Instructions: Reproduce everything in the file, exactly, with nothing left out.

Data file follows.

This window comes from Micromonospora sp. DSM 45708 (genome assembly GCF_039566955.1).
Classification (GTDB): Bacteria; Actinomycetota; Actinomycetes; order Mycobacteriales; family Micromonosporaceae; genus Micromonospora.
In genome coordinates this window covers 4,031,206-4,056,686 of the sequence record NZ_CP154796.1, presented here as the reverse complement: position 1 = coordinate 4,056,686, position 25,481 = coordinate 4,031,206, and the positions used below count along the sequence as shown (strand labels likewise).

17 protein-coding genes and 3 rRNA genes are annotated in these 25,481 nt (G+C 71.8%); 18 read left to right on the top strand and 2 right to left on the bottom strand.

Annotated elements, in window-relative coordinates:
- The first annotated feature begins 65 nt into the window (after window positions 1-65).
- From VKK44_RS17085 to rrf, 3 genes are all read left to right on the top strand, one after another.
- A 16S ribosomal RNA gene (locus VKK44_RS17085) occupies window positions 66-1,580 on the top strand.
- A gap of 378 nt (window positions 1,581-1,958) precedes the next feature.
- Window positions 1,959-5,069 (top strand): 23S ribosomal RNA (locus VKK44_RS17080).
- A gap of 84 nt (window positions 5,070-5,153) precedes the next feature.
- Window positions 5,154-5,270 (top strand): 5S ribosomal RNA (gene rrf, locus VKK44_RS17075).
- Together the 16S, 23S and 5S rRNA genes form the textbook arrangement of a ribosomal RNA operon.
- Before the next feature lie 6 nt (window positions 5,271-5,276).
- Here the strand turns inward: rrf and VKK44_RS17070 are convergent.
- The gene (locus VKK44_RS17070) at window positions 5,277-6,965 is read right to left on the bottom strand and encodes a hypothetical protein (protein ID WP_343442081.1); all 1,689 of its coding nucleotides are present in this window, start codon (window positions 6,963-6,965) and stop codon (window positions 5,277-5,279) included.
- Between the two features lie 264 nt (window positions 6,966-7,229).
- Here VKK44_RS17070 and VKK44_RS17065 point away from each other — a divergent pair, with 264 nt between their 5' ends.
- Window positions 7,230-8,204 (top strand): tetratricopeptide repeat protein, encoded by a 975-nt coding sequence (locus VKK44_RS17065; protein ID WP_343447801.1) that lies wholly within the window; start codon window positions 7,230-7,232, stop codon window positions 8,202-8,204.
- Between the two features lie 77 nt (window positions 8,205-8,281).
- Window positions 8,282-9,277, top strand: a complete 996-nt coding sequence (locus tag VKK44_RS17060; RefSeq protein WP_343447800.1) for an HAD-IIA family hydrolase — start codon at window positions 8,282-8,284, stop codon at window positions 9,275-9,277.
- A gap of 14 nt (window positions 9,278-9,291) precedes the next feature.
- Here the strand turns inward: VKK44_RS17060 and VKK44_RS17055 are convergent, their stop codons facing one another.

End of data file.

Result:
This window comes from Micromonospora sp. DSM 45708 (genome assembly GCF_039566955.1).
Classification (GTDB): Bacteria; Actinomycetota; Actinomycetes; order Mycobacteriales; family Micromonosporaceae; genus Micromonospora.
In genome coordinates this window covers 4,031,206-4,056,686 of the sequence record NZ_CP154796.1, presented here as the reverse complement: position 1 = coordinate 4,056,686, position 25,481 = coordinate 4,031,206, and the positions used below count along the sequence as shown (strand labels likewise).

17 protein-coding genes and 3 rRNA genes are annotated in these 25,481 nt (G+C 71.8%); 18 read left to right on the top strand and 2 right to left on the bottom strand.

Annotated elements, in window-relative coordinates:
- The first annotated feature begins 65 nt into the window (after window positions 1-65).
- From VKK44_RS17085 to rrf, 3 genes are all read left to right on the top strand, one after another.
- A 16S ribosomal RNA gene (locus VKK44_RS17085) occupies window positions 66-1,580 on the top strand.
- A gap of 378 nt (window positions 1,581-1,958) precedes the next feature.
- Window positions 1,959-5,069 (top strand): 23S ribosomal RNA (locus VKK44_RS17080).
- A gap of 84 nt (window positions 5,070-5,153) precedes the next feature.
- Window positions 5,154-5,270 (top strand): 5S ribosomal RNA (gene rrf, locus VKK44_RS17075).
- Together the 16S, 23S and 5S rRNA genes form the textbook arrangement of a ribosomal RNA operon.
- Before the next feature lie 6 nt (window positions 5,271-5,276).
- Here the strand turns inward: rrf and VKK44_RS17070 are convergent.
- The gene (locus VKK44_RS17070) at window positions 5,277-6,965 is read right to left on the bottom strand and encodes a hypothetical protein (protein ID WP_343442081.1); all 1,689 of its coding nucleotides are present in this window, start codon (window positions 6,963-6,965) and stop codon (window positions 5,277-5,279) included.
- Between the two features lie 264 nt (window positions 6,966-7,229).
- Here VKK44_RS17070 and VKK44_RS17065 point away from each other — a divergent pair, with 264 nt between their 5' ends.
- Window positions 7,230-8,204 (top strand): tetratricopeptide repeat protein, encoded by a 975-nt coding sequence (locus VKK44_RS17065; protein ID WP_343447801.1) that lies wholly within the window; start codon window positions 7,230-7,232, stop codon window positions 8,202-8,204.
- Between the two features lie 77 nt (window positions 8,205-8,281).
- Window positions 8,282-9,277, top strand: a complete 996-nt coding sequence (locus tag VKK44_RS17060; RefSeq protein WP_343447800.1) for an HAD-IIA family hydrolase — start codon at window positions 8,282-8,284, stop codon at window positions 9,275-9,277.
- A gap of 14 nt (window positions 9,278-9,291) precedes the next feature.
- Here the strand turns inward: VKK44_RS17060 and VKK44_RS17055 are convergent, their stop codons facing one another.